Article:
Sanskrit: 4 definitions
Sanskrit means something in Buddhism, Pali, Hinduism, Sanskrit, the history of ancient India. If you want to know the exact meaning, history, etymology or English translation of this term then check out the descriptions on this page. Add your comment or reference to a book if you want to contribute to this summary article.
Images (photo gallery)
(+13 more images available)
Mīmāṃsā (school of philosophy)Source: Srimatham: Mīmāṃsa: The Study of Hindu Exegesis
Sanskrit.—According to Mīmāṃsa the meaning (artha) of Sanskrit words is intrinsic to them by their very nature and not dependant upon human agency—i.e. The meaning is not dependant upon the collective decision of people. If this were not so, we would have an “Alice in wonderland” situation where words mean whatever the speaker wants then to mean—in which case communication becomes impossible. Even if we accept this as given—there is still the compounding problem of interpretation in translation—every translator also acts wittingly or unwittingly as an interpreter of the message, and because every Sanskrit word has at least 10 different meanings every translator has interpreted the text according to their own agenda based upon:—
- bhūmika —level of attainment or expertise
- adhikāra —authority to interpret or to explain the subject matter.
Mimamsa (मीमांसा, mīmāṃsā) refers to one of the six orthodox Hindu schools of philosophy, emphasizing the nature of dharma and the philosophy of language. The literature in this school is also known for its in-depth study of ritual actions and social duties.
Mahayana (major branch of Buddhism)Source: Kunpal: Shantideva's Bodhisattva-charyavatara
Sanskrit is considered the most important (among the 4 four great and special canonical languages) and is known as the divine language [lha’i skad], the language that all buddhas of the three times spoke in the past, are speaking in the present and will speak in the future.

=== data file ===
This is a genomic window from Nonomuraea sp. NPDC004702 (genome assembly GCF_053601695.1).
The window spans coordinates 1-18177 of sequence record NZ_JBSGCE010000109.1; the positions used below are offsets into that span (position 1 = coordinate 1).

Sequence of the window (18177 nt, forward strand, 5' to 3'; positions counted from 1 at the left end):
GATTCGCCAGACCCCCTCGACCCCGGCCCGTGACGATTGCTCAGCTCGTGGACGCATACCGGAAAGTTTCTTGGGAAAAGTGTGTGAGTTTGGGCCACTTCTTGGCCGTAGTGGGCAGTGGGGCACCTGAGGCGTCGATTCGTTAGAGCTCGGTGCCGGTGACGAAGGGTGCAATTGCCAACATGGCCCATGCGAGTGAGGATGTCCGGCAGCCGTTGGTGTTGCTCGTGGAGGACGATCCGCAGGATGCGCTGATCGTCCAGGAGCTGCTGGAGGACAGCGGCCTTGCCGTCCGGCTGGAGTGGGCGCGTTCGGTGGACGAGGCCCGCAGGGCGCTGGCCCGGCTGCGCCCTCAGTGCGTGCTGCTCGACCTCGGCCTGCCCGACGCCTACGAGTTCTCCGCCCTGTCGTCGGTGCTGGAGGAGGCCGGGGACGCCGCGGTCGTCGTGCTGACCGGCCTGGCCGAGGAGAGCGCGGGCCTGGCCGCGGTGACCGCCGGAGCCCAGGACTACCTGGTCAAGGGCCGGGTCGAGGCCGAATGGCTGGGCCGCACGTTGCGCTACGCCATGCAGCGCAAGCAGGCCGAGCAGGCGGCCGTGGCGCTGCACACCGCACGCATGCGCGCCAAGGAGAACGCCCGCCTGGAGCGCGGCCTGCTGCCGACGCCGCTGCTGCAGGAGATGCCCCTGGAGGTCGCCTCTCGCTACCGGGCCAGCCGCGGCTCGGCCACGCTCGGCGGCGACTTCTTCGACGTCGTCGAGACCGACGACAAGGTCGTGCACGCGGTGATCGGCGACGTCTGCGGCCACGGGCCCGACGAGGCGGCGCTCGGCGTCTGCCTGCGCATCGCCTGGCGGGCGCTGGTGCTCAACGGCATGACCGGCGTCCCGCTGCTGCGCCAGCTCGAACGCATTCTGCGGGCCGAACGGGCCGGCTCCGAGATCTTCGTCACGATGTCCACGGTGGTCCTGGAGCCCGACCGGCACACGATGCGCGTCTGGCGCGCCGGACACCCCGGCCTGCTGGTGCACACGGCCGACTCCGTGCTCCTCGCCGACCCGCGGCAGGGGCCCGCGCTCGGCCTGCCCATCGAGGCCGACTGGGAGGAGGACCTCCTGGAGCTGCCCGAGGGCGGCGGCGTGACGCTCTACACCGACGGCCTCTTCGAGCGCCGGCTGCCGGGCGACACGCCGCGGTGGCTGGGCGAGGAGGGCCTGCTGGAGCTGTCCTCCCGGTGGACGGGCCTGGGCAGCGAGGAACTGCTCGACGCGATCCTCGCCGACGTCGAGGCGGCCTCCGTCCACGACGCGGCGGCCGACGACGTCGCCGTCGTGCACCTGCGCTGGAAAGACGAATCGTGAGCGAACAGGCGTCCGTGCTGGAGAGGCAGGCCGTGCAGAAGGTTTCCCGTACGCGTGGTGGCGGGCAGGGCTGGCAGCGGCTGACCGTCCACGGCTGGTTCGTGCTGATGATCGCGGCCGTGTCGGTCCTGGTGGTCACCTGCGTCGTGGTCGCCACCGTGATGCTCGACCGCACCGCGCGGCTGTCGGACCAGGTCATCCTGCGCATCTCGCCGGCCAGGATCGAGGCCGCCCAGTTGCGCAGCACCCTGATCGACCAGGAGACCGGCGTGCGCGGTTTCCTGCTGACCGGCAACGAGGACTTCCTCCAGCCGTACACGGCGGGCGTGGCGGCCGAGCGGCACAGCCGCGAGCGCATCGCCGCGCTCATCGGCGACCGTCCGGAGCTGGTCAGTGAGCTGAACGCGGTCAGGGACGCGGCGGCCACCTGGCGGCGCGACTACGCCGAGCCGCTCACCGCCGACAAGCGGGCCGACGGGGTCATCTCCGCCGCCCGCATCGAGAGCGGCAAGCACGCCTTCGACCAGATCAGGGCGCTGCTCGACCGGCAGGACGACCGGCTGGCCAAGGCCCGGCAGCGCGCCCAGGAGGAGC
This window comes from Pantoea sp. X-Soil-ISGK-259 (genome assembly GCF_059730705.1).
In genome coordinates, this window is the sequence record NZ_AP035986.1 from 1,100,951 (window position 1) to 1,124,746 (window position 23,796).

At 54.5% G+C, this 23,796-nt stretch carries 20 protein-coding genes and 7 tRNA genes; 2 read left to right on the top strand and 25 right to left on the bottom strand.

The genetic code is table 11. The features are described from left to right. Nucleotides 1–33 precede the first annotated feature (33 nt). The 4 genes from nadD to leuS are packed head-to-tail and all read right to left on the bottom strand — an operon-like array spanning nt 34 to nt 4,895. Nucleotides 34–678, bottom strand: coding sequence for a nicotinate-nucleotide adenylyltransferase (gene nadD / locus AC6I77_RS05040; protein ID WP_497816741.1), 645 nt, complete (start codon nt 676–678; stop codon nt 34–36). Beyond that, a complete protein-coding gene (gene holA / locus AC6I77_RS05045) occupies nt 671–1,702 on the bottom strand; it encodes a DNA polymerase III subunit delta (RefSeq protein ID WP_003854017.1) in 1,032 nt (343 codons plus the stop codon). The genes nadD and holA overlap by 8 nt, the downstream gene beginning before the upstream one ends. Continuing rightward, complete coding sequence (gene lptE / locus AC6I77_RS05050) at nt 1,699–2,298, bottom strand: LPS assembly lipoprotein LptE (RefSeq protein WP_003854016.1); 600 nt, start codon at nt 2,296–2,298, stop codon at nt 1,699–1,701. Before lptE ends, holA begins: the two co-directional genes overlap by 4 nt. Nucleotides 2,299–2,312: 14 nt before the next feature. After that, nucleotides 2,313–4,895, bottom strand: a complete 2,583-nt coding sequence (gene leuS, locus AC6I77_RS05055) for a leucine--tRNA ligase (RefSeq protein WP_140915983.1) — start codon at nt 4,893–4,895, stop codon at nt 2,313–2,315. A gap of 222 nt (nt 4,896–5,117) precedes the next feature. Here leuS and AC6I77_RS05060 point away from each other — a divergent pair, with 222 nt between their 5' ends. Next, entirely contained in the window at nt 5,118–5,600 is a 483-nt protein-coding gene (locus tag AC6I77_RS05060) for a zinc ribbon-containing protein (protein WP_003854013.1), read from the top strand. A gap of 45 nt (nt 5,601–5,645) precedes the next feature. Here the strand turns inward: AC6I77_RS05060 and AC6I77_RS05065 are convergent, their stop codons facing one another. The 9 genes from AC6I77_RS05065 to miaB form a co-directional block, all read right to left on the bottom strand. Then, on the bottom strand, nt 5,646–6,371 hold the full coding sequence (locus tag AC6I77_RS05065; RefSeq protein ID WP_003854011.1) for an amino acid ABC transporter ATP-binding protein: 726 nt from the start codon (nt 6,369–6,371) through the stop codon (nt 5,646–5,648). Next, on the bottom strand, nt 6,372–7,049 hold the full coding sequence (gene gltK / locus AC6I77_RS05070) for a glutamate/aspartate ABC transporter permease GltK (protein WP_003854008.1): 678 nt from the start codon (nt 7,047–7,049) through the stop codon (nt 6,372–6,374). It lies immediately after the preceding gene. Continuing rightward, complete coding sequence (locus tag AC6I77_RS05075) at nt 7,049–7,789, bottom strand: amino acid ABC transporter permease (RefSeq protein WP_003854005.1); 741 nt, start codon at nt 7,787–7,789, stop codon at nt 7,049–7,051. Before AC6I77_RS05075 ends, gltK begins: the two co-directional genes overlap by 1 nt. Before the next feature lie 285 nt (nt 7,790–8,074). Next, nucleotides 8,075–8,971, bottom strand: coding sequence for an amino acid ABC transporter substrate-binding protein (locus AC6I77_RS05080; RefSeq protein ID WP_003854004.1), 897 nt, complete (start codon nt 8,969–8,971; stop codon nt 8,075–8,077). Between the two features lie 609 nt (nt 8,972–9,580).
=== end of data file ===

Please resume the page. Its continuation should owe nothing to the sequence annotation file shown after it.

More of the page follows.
Mahayana (महायान, mahāyāna) is a major branch of Buddhism focusing on the path of a Bodhisattva (spiritual aspirants/ enlightened beings). Extant literature is vast and primarely composed in the Sanskrit language. There are many sūtras of which some of the earliest are the various Prajñāpāramitā sūtras.
General definition (in Buddhism)Source: Buddhist Door: GlossaryBrahma letters. The classical Aryan language of ancient India, systematized by scholars. With the exception of a few ancient translations probably from Pali versions, most of the original texts in Buddhism used in China were Sanskrit.
India history and geographySource: Cologne Digital Sanskrit Dictionaries: Indian Epigraphical Glossary
Sanskrit.—Anglicised form of Saṃskṛta, the name of the sacred language of the Indians. Note: sanskrit is defined in the “Indian epigraphical glossary” as it can be found on ancient inscriptions commonly written in Sanskrit, Prakrit or Dravidian languages.
The history of India traces the identification of countries, villages, towns and other regions of India, as well as royal dynasties, rulers, tribes, local festivities and traditions and regional languages. Ancient India enjoyed religious freedom and encourages the path of Dharma, a concept common to Buddhism, Hinduism, and Jainism.
See also (Relevant definitions)
Search found 194 books and stories containing Sanskrit; (plurals include: Sanskrits). You can also click to the full overview containing English textual excerpts. Below are direct links for the most relevant articles:
Maha Prajnaparamita Sastra (by Gelongma Karma Migme Chödrön)
Part 4 - Conditioned dharmas cannot have the three marks (lakṣaṇa) < [Chapter I - Explanation of Arguments]
Part 3 - The Prajñāpāramitāstotra < [Chapter XXIX - The Virtue of Wisdom]
Preliminary note (3): Explanations on the aṅgas < [Part 2 - Hearing the twelve-membered speech of the Buddha]
The backdrop of the Srikanthacarita and the Mankhakosa (by Dhrubajit Sarma)
Jarasandhavadha Mahakavyam (by Pankaj L. Jani)
Part 2 - Translation of a Sanskrit Text < [Critical Introduction]
Part 3 - Goswami Hariraiji and His Contribution to Sanskrit Literature < [Critical Introduction]
Siddhanta Sangraha of Sri Sailacharya (by E. Sowmya Narayanan)
Bhishma Charitra (by Kartik Pandya)
The Practice Manual of Noble Tārā Kurukullā (by Dharmachakra Translation Committee)